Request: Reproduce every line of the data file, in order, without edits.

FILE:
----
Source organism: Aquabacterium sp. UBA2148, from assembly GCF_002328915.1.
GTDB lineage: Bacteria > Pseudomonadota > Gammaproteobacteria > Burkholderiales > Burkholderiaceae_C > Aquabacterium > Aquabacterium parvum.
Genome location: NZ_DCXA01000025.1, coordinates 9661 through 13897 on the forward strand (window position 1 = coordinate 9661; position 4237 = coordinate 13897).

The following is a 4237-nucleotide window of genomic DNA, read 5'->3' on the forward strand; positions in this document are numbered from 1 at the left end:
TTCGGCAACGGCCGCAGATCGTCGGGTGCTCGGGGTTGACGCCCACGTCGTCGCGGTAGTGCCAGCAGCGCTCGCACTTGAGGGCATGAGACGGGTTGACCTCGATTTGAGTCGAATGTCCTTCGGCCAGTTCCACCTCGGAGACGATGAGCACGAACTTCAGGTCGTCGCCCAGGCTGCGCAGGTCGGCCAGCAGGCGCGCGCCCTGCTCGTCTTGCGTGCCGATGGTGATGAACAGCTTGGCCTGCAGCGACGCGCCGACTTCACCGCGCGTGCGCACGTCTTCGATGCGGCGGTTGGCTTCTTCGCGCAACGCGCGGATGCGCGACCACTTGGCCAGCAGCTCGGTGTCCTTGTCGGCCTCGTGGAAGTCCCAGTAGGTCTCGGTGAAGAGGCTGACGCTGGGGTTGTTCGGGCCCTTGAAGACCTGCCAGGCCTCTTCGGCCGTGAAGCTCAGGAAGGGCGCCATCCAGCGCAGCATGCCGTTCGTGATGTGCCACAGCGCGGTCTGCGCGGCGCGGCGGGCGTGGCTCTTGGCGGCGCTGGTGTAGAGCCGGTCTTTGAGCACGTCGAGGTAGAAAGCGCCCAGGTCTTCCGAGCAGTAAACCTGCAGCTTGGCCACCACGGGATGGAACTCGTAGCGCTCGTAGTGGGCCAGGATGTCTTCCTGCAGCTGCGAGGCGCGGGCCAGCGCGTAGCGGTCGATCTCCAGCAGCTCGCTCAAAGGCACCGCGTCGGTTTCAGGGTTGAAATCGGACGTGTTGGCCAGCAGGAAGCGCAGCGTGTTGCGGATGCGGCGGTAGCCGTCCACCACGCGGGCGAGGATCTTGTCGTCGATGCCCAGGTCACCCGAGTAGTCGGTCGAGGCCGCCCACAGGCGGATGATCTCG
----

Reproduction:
Source organism: Aquabacterium sp. UBA2148, from assembly GCF_002328915.1.
GTDB lineage: Bacteria > Pseudomonadota > Gammaproteobacteria > Burkholderiales > Burkholderiaceae_C > Aquabacterium > Aquabacterium parvum.
Genome location: NZ_DCXA01000025.1, coordinates 9661 through 13897 on the forward strand (window position 1 = coordinate 9661; position 4237 = coordinate 13897).

The following is a 4237-nucleotide window of genomic DNA, read 5'->3' on the forward strand; positions in this document are numbered from 1 at the left end:
TTCGGCAACGGCCGCAGATCGTCGGGTGCTCGGGGTTGACGCCCACGTCGTCGCGGTAGTGCCAGCAGCGCTCGCACTTGAGGGCATGAGACGGGTTGACCTCGATTTGAGTCGAATGTCCTTCGGCCAGTTCCACCTCGGAGACGATGAGCACGAACTTCAGGTCGTCGCCCAGGCTGCGCAGGTCGGCCAGCAGGCGCGCGCCCTGCTCGTCTTGCGTGCCGATGGTGATGAACAGCTTGGCCTGCAGCGACGCGCCGACTTCACCGCGCGTGCGCACGTCTTCGATGCGGCGGTTGGCTTCTTCGCGCAACGCGCGGATGCGCGACCACTTGGCCAGCAGCTCGGTGTCCTTGTCGGCCTCGTGGAAGTCCCAGTAGGTCTCGGTGAAGAGGCTGACGCTGGGGTTGTTCGGGCCCTTGAAGACCTGCCAGGCCTCTTCGGCCGTGAAGCTCAGGAAGGGCGCCATCCAGCGCAGCATGCCGTTCGTGATGTGCCACAGCGCGGTCTGCGCGGCGCGGCGGGCGTGGCTCTTGGCGGCGCTGGTGTAGAGCCGGTCTTTGAGCACGTCGAGGTAGAAAGCGCCCAGGTCTTCCGAGCAGTAAACCTGCAGCTTGGCCACCACGGGATGGAACTCGTAGCGCTCGTAGTGGGCCAGGATGTCTTCCTGCAGCTGCGAGGCGCGGGCCAGCGCGTAGCGGTCGATCTCCAGCAGCTCGCTCAAAGGCACCGCGTCGGTTTCAGGGTTGAAATCGGACGTGTTGGCCAGCAGGAAGCGCAGCGTGTTGCGGATGCGGCGGTAGCCGTCCACCACGCGGGCGAGGATCTTGTCGTCGATGCCCAGGTCACCCGAGTAGTCGGTCGAGGCCGCCCACAGGCGGATGATCTCG